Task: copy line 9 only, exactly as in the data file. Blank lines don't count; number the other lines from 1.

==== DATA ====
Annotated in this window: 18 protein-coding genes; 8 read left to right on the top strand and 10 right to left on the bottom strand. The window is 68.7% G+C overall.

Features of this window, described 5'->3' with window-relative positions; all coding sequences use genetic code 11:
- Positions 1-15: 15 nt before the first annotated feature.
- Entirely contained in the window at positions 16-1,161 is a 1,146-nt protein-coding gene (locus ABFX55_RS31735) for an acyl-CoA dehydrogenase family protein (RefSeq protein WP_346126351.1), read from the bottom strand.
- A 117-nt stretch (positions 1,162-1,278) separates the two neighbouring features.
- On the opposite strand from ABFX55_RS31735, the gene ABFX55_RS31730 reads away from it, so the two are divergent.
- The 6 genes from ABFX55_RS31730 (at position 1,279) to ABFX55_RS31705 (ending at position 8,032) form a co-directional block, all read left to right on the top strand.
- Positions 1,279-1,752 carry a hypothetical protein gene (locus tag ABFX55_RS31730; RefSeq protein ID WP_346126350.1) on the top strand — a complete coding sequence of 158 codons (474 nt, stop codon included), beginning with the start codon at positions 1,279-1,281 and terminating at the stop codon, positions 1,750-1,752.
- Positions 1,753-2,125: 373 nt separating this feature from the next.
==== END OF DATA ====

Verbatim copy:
- Positions 1,753-2,125: 373 nt separating this feature from the next.